Scratch those turkey orders for colleges that aren’t open. Same with festivals and fairs. And now, pandemic-created smaller family gatherings.
The price is up. And demand for big, fat turkeys is down. But it’s not like farmers can put their plump poultry on a Keto diet.
“The demand for smaller turkeys is there but we couldn’t buy ’em in bulk,” laments Benjamin Buggs, director of Faith Food Fridays, one of three nonprofit benefactors of the Times-Herald’s Community Christmas Card.
Buggs said he went to Raley’s in Benicia to help stock up for Faith Food Friday’s Thanksgiving Turkey Box giveaway this Friday. Not good.
“They had a limit of one turkey, so I had to go through the line 42 times to get 42 turkeys,” said Buggs.
With the fowl price up, affordable meat alternatives have skyrocketed.
Tofurky, which sells 35 different plant-based alternative meat products, reported that sales have increased 40 percent in the last 12 weeks.
Buggs said Faith Food Fridays will stick with the real thing. .
“I tried that Tofurkey stuff. Never again,” he grimaced.
Fortunately, Buggs continued, he was able to snag 300 turkeys, already claimed by pre-registered Faith Food Friday clients.
Last year, Faith Food Fridays distributed 800 turkeys from 826 Solano Ave.
This year “we were limited by the number of turkeys available,” Buggs said. “It used to be, ‘Just show up and you’ll get a turkey.’ This is the first year we had to pre-register.”
Turkeys are symbolic for Americans, said Buggs.
“It’s a comfort zone of families getting together. People have that tradition,” he said.
Beyond Thanksgiving, Buggs said that Solano County’s regression to the COVID-19 “purple tier” of more restrictions puts an increased demand on Faith Food Fridays, with the number of visitors climbing from 1,200 a week to 2,000.
“When they shut it back down, less people are working and our numbers go up,” he said. “The increase in unemployment is a direct correlation to how many come here. We’ve seen record-breaking numbers.”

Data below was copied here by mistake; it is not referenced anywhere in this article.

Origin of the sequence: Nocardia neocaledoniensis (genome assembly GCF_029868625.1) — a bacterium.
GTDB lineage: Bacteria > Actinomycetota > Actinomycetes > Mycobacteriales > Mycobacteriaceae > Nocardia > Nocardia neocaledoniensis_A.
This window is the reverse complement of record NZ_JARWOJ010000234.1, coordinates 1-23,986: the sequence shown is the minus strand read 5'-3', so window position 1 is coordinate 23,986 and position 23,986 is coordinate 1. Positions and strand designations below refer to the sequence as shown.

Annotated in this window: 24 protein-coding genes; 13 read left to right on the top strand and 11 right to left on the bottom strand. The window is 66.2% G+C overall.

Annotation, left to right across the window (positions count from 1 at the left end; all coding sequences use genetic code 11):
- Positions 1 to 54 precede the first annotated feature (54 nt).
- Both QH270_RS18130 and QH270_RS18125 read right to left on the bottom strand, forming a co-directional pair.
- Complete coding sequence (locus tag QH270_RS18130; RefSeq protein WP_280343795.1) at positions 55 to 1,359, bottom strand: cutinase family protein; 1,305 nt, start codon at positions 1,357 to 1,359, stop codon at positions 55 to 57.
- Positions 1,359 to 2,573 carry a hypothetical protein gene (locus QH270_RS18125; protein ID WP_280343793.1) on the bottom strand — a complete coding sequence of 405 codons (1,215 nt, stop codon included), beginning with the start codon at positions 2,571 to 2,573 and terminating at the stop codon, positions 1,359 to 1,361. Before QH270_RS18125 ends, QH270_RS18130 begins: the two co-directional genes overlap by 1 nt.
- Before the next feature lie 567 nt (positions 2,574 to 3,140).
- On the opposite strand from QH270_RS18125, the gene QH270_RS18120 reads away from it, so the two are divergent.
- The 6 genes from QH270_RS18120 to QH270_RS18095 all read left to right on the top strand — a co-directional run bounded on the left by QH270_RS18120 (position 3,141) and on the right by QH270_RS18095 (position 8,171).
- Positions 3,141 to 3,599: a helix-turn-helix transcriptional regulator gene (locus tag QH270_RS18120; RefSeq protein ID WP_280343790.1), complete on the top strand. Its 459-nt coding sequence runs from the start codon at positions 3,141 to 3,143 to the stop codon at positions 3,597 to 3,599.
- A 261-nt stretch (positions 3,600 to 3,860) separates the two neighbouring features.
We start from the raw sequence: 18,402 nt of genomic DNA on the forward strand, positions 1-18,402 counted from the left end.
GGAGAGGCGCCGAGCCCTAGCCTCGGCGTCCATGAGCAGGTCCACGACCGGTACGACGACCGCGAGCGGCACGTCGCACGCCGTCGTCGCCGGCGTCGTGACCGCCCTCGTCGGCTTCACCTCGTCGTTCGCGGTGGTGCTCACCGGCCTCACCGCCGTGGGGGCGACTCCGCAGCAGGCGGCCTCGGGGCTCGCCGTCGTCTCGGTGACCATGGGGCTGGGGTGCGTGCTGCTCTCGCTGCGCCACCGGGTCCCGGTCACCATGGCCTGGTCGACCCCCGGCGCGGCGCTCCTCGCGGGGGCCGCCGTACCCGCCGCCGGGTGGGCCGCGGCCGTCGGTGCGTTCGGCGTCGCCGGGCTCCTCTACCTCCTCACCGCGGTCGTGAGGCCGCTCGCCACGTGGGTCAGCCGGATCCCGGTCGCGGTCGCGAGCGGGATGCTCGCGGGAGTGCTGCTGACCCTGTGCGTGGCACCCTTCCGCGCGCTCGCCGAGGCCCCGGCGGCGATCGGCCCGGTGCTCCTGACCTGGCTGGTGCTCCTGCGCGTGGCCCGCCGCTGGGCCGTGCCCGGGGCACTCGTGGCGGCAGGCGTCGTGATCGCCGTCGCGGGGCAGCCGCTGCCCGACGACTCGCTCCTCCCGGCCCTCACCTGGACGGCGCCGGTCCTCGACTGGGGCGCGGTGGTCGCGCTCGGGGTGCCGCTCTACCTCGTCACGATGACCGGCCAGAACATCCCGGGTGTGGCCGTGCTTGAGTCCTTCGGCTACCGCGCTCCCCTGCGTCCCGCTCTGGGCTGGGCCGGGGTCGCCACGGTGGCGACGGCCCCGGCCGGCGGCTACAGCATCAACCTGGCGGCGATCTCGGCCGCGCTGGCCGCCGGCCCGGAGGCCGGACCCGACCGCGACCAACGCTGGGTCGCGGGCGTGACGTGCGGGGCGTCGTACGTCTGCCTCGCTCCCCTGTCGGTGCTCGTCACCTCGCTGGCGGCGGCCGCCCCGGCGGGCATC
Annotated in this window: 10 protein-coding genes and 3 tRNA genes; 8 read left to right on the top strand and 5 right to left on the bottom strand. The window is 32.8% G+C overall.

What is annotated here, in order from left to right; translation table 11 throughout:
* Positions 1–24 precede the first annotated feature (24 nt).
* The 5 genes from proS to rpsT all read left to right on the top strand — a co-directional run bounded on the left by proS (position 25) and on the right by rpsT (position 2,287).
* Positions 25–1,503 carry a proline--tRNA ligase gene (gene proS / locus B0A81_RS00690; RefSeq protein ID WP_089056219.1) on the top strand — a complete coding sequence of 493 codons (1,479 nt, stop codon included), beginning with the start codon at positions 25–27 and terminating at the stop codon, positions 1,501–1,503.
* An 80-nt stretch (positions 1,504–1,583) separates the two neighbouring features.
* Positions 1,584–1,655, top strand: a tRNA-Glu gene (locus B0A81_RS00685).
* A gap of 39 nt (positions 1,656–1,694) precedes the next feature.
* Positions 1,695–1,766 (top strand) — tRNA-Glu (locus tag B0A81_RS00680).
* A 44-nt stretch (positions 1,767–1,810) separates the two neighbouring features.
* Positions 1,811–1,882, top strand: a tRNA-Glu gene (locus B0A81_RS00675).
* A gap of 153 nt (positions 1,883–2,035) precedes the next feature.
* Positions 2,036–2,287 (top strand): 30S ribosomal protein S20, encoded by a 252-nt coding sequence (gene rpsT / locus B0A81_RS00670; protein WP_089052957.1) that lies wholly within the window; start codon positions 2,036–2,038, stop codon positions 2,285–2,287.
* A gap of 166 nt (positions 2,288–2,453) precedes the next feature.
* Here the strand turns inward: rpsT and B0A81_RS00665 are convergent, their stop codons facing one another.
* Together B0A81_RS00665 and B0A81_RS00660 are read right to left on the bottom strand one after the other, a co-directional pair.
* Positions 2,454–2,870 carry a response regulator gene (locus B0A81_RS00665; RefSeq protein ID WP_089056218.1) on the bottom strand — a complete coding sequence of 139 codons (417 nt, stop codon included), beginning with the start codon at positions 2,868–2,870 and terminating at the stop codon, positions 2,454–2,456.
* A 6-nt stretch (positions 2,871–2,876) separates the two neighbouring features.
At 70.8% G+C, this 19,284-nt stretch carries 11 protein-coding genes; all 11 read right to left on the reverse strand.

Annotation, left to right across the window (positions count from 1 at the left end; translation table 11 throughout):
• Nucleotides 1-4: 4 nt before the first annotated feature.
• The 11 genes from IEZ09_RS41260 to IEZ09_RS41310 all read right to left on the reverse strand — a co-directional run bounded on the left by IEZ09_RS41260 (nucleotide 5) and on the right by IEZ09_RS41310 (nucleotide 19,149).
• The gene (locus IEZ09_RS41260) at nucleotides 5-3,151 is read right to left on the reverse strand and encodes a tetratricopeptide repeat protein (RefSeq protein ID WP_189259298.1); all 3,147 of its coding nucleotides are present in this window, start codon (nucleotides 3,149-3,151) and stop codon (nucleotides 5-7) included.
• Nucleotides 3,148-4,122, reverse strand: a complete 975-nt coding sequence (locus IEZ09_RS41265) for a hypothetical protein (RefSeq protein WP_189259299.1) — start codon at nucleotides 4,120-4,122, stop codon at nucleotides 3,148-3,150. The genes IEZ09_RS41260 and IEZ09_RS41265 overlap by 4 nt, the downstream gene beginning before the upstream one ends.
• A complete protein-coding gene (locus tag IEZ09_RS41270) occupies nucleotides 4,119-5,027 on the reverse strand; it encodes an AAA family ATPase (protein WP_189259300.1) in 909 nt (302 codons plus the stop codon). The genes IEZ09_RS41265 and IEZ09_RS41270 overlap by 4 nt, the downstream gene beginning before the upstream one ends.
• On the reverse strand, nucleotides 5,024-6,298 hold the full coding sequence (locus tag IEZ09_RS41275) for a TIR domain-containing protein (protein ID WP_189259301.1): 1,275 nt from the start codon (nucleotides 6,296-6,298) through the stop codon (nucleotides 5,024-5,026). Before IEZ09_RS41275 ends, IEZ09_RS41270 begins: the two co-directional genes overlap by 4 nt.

The Sunday drive-up grows weekly, Buggs continued, with 53 households served last week. In addition to food, Fridays and Tuesdays also offers two long racks of free clothes “that go as fast as they come in.”
In the works is a Faith Food Thursdays in the Glen Cove area, Buggs said.
“We have a lady working on that. We’re trying to expand,” he said.
Though rain swept through Vallejo on Tuesday, it hardly dampened the free food demand, Buggs said.
“Rain’s not going to stop anybody,” he said. “When people are hungry, it doesn’t matter what the weather is.”
More important is the specific week of the month, Buggs said.
“As the month goes on, the numbers goes up. People have ‘more month’ than they have money. The last of the month are the biggest numbers” he said.
With Christmas approaching, some adults may have to decide to forego meals to buy children gifts, Buggs agreed.
“That’s a decision they have to make,” he said. “And some have to decide whether to pay utilities or eat.”
Keeping up with the demand is challenging for Faith Food Fridays, acknowledged Buggs, with the food purchased from the Food Bank of Contra Costa and Solano.
“And they raised all their prices,” Buggs shrugged.
To contribute online to the Community Christmas Card, visit solanocf.org and click on Vallejo Times-Herald Community Christmas Card Fund. To pay by check, make it out to Solano Community Foundation and send to Doreen Boggs, Times-Herald, 425 Virginia St., Ste. A, Vallejo, 94590. All donors and donations will be published unless anonymity requested. For more information email Richard Freedman, firstname.lastname@example.org.